On our drive towards Aswan via Hurghada, Suez and Luxor, we passed many roadblocks and checkpoints. Rarely we had to show our passports or let someone inspect the vehicle or take note of our number plates. A good way for avoiding checks is to wave and don´t slow down beyond the normal flow of traffic. Also denying certain requests, like opening your car for a search, in a nice but insisting way, while shaking hands and smiling, was often fruitful.

Overnighting in our trucks somewhere near the road had proven impossible for us. We were chased away by armed civilians or police each time with the indication that it was too dangerous to stay. Mostly it seemed because they didn´t want to be held responsible in case something did actually happen to us. Once we were invited to sleep at a police check point. And while everyone was very nice to us, they were equally curious, resulting in being woken up again and again because someone up the chain wanted to know something else that we had already shared over and over. The night ended finally at 05:00 in the morning with some major banging on our truck, with people seemingly in a rush to get us out of there. So we decided to park at the corniche in Luxor, where we were surprisingly left undisturbed for a few more hours. If you are in Luxor you can stay at the centrally located Camp Rezeiky (www.rezeikycamp.com) with your car/truck, they have a swimming pool there and secure parking, I imagine if you are planning to spend a few more days in Luxor, its a good place to be if travelling by car/truck.

Once we arrived in the province of Aswan, for some reason, we received a Police escort all the way to the city, front and back. We searched for a place to stay, and although in one of the first internet search results it was said that „Adam Home“ was no longer existent, we decided to call the number only to find out it was open (again). Upon arrival Mohamed and Sami welcomed us with open arms. Adam home really has proven an Oasis for us. We are picking fresh food from the fields, there are good showers and toilets, Shisha, Tea and most of all wonderful company. If you need anything (read: anything), speak to Mohamed and he will take you there or bring it to you. We had a problem with our truck, a special seal in the bearing was leaking; Mercedes gave us the wrong parts and afterwards they werent sure if they could source the part in germany. Here Mohamed called a mechanic on a sunday (the mechanic was christian), I went with him to the centre of Aswan, he sourced a part, within the hour we were back, he installed it. 4 hours all in all, done. Afterwards we spilled some congac and danced together to local tunes in the light of the cars headlights. Tick. While we had already obtained our Sudan and Ethiopia visas in Berlin, the Sudan visa was about to expire. So we went to the local Sudan consulate in Aswan, and got a new one. Normally you should be able to get a Visa there while you wait. Pay 50 USD in cash only.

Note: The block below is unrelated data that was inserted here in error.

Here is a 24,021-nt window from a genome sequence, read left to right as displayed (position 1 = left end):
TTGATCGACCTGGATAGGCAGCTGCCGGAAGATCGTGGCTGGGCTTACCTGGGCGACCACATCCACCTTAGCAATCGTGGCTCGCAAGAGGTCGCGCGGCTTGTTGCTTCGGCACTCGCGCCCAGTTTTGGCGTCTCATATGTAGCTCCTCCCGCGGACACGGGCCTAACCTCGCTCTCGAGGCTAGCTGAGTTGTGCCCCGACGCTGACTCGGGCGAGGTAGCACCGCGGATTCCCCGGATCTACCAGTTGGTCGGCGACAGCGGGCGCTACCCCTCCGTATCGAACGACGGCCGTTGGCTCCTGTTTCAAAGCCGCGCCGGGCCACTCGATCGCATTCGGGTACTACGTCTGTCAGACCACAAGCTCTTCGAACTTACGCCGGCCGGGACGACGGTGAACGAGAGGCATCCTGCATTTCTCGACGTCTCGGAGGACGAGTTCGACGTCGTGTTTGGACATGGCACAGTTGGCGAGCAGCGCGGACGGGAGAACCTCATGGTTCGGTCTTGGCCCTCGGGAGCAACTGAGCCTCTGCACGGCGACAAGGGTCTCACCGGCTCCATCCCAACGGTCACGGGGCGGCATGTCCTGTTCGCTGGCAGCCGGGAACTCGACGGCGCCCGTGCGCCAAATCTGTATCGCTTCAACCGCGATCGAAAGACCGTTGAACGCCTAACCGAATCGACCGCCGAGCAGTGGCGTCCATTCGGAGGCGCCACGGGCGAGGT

Currently we are waiting for the fixer to arrange our crossing to Sudan. Although the whole process doesn´t seem difficult on
paper, if working with a fixer thats hard to understand, it´s another story. While, when travelling with a 4×4 or bike, you can
easily manage the process yourself, we, travelling with big trucks and a dog, are in for a bit more trouble. We were ready to put down the cash to cross the border overland, but after a few days our fixer said, that despite the big amounts of cash at stake, the sudanese guys werent feeling like letting anyone cross by land at the moment and it might take a month or more to aquire the permit and arrange for everything. So the ferry crossing it is. Now they have to call a big barge which we have to rent entirely. This costs about 24.000 EGP. We are waiting for everything to be arranged. By the looks of it this will happen within 10 days.